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Tips for helping children who are worried about coming back to school

Prepare in advance

  • Before it’s time for them to go back, keep school in the minds of your kids – drive past the school if you can so that they can see that it’s still there.
  • Visual schedules could help, with pictures showing where to go on each day, or who they will be going with.
  •  Use calendars or countdowns to check off days before going back to school. Prior warnings can help as it may take longer than usual to adjust to going back to school following such a long break.
  • Now and Next boards are a useful tool in encouraging choice and communicating what is expected next.
  • Honour requests for information, repeated questioning could indicate uncertainty with the current situation.

One step at a time

Even when school re starts, you may find that children are more tired than usual by the extra demands and sensory stimulation placed on them. Ease them back in to their routine gently and wait to start other activities (clubs and activities) in a few weeks’ time.

Manage expectations

  • When the time comes, you’ll find you’ll feel less stressed if you know there will be bumps in the road.
  • Allow enough space and time in a new schedule for any hiccups so that you’re not having to manage too many demands (i.e batch cook dinners beforehand, don’t agree to extra activities or if possible, adopt flexible working hours).
  • Try to notice if you’re feeling anxious about the return to school in any way and if so, spend some time thinking about it and unpicking it. If children pick up on your anxieties, they may feel anxious too.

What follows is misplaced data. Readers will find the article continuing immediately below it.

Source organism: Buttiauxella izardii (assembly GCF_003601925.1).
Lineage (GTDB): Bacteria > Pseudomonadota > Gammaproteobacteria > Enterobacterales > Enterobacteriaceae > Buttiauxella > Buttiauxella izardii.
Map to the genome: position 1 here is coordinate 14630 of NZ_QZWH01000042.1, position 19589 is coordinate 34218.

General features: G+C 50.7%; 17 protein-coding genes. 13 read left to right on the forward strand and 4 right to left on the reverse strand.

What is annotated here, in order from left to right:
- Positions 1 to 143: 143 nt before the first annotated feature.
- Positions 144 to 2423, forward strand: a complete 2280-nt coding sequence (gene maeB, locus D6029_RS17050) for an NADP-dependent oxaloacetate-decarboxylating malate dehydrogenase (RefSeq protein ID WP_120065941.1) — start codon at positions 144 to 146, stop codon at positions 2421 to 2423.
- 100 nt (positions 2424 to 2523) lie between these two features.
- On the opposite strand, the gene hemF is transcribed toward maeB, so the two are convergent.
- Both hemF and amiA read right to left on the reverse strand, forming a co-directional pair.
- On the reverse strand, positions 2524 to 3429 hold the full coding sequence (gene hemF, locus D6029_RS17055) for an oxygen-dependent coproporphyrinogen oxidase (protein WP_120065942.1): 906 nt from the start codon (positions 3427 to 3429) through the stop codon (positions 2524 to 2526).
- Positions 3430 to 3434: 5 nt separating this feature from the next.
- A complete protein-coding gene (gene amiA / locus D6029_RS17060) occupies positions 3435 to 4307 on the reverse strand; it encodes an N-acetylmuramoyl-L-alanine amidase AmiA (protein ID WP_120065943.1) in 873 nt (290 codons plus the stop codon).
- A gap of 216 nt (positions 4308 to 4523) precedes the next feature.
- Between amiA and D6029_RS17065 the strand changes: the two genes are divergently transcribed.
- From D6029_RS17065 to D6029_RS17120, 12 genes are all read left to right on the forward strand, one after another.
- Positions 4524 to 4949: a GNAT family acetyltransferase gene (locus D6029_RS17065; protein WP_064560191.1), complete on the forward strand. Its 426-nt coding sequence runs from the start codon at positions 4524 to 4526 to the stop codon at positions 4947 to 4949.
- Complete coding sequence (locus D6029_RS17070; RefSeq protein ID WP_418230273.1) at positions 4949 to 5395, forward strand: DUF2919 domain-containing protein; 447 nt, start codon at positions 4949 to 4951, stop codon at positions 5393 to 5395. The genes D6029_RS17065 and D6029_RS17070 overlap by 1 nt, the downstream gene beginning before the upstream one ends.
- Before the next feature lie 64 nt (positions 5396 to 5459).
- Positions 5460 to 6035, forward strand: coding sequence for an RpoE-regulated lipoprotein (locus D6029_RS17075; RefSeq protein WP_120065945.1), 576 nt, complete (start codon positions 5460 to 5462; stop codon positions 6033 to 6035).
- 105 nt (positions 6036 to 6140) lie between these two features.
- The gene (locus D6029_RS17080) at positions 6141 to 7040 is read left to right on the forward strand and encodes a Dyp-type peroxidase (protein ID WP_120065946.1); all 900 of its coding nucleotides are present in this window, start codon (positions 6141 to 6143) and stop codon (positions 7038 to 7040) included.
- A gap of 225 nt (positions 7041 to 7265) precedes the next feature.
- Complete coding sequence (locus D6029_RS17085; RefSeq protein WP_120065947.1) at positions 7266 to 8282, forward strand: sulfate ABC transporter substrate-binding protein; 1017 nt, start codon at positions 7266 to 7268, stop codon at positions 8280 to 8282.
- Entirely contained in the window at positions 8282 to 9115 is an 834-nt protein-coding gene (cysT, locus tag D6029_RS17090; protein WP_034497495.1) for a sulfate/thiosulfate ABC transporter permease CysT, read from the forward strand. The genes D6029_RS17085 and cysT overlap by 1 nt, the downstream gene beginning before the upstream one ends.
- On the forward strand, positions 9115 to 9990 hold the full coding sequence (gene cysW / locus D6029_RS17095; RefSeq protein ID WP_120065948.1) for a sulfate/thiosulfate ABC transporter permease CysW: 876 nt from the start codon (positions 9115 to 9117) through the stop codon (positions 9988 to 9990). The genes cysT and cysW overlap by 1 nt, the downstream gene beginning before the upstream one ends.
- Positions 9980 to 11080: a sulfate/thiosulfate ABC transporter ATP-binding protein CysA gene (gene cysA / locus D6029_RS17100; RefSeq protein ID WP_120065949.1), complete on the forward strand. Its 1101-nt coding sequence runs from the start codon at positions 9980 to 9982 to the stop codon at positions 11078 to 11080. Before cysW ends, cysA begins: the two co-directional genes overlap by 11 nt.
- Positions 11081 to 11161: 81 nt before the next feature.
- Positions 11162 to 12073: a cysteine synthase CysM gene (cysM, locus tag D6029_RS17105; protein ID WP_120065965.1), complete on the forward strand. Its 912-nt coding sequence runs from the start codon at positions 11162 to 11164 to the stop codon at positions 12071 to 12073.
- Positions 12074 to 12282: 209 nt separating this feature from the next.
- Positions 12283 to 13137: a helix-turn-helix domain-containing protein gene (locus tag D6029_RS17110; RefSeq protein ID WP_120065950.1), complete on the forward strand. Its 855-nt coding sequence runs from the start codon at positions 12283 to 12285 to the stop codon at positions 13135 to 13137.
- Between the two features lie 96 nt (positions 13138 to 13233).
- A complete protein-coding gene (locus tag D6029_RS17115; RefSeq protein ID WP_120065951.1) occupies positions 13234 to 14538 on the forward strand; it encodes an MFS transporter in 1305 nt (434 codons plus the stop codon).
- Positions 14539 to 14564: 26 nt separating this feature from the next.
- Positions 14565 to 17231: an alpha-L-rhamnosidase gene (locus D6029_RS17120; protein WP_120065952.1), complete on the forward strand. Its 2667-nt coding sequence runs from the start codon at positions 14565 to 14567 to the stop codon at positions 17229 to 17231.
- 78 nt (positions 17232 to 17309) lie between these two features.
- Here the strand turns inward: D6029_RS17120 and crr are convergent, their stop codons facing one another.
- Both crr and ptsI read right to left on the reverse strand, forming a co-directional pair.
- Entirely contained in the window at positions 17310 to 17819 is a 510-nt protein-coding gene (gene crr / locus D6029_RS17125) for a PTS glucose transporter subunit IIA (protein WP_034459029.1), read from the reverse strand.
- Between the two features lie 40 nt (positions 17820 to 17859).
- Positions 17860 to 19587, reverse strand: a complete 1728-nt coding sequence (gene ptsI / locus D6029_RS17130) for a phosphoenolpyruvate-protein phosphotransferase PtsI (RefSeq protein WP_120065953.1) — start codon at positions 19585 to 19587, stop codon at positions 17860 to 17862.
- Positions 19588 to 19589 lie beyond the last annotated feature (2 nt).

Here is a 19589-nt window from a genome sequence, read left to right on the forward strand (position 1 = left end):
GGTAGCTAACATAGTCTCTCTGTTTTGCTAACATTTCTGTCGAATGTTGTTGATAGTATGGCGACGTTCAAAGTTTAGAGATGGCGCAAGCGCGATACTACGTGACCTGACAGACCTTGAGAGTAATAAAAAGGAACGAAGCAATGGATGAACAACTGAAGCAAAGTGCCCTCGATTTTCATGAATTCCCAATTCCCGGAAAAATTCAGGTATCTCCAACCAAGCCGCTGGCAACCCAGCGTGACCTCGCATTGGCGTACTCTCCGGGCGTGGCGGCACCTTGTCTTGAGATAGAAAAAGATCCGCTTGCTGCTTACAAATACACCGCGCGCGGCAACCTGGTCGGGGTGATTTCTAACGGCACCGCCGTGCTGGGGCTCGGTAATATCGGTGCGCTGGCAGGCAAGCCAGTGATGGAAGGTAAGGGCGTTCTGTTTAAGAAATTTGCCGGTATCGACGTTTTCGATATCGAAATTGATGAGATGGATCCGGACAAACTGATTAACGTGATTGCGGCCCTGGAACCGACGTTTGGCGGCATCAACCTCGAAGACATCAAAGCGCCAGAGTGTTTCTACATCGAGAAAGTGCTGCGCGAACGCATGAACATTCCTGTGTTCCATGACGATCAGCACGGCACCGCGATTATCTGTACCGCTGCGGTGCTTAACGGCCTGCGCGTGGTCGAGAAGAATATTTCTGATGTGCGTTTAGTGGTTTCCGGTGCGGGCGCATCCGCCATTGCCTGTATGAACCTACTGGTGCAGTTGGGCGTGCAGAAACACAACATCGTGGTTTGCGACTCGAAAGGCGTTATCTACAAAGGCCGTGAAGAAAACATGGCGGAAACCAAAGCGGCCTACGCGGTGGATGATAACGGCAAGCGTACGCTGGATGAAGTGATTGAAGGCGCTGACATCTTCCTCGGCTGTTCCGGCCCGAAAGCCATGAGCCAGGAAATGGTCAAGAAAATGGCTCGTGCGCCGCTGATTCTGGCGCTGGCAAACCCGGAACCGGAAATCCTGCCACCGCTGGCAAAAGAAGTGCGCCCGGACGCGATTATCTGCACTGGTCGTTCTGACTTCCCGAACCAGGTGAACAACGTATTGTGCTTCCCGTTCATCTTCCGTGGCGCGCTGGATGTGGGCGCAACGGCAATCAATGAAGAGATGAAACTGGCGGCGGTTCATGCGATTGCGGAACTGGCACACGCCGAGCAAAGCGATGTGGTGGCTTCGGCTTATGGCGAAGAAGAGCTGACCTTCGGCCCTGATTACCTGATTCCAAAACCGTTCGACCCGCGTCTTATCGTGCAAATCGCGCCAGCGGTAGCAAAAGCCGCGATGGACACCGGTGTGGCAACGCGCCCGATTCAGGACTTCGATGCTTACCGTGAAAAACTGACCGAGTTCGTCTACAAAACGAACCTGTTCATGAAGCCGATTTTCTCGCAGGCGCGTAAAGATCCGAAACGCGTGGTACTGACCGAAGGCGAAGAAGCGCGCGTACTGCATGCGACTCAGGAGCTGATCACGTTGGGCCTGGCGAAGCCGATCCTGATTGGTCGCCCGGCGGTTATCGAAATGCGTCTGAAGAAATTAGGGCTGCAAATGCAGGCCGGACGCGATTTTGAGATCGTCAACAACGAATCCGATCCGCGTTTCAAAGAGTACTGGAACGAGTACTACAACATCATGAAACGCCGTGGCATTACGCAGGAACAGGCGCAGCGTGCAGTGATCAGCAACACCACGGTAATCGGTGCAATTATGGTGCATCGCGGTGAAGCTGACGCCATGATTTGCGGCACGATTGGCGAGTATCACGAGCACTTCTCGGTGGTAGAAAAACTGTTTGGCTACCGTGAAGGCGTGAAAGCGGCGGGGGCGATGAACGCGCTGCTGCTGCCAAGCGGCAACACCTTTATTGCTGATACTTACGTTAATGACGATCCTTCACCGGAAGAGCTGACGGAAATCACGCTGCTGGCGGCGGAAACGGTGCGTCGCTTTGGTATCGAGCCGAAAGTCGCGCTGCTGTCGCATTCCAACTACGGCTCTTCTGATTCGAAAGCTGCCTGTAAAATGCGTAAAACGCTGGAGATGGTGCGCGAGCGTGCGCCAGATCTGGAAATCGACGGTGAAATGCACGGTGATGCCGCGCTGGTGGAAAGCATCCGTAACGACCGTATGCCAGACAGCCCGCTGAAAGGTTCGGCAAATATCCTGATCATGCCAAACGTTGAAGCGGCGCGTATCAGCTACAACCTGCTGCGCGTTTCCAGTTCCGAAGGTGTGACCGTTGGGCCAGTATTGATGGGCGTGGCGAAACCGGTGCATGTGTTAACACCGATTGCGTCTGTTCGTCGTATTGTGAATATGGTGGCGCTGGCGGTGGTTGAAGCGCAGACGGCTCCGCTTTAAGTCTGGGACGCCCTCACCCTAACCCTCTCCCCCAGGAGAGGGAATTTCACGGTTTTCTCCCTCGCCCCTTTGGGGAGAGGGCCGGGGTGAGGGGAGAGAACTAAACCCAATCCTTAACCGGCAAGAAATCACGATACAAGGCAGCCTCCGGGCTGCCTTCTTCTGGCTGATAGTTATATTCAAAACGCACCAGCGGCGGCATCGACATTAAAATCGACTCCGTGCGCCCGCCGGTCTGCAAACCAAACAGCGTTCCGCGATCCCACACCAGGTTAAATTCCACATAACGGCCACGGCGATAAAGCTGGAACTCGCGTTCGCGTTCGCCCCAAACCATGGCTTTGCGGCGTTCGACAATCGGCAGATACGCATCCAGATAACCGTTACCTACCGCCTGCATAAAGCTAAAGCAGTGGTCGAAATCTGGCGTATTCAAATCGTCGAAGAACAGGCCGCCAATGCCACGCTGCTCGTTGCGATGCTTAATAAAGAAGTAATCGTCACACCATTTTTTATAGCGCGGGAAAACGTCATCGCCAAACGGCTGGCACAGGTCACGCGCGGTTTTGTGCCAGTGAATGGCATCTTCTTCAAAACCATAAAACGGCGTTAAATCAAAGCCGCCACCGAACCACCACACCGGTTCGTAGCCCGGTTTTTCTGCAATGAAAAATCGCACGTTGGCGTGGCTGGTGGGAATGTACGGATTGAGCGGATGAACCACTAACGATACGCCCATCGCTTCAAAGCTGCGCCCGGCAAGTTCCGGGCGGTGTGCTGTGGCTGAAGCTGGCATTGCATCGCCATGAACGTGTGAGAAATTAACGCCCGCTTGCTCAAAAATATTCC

Managing worry and anxiety

If you know your child might struggle with going back to school, try developing a toolbox of things they can do when they are worried at school. This might include a song to sing to themselves, visualising a calm place, some affirmation cards, practicing a breathing techniques and identifying safe staff they can tell. You can make this box together which will help them feel calmer about coming back.

Reflect and celebrate at the end of the day

Consider what your child might want at the end of the day; it could be a chance to chat with you, speaking to a friend, having their favourite meal, or simply writing in a diary. Celebrating each day at a time is incredibly important.

Speak to your children about the impact of Coronavirus

Let children know that it is likely that other families have been impacted by the virus (whether that’s key worker parents working hard, or family bereavements). Encourage your child to be patient with and kind to other children. Talk to them about what they might still be expected to do – not hug friends, wash their hands often, not share food or toys etc.

For any children with special educational needs, they might need adaptations made for them. This might include visiting the school while it’s empty to familiarise them with the space, a video call with their teacher or a more phased return than other pupils – whatever’s best for them.

Reassure them they're not alone

It's completely normal for your child to feel worried and anxious about starting a new school or new year/term. Everyone copes in different ways with worries and anxiety, so it’s important to know the basics of anxiety which you can read on the below website.

 

https://www.barnardos.org.uk/blog/5-things-you-need-know-about-anxiety

Mindful Parents Workshop

This year we introduced the mindful parent’s workshop where we covered the following topics:

 

· Routine and sibling squabbles

· Emotions and calming down techniques

· Behaviour and Discipline

· Anxiety and confidence building

· E - Safety and social media

· Eating habits

· Cooking sessions

 

The workshop was very successful with parents continuing to support each other and use strategies they had learnt in the course.

 

We will be running this again in the new academic year 

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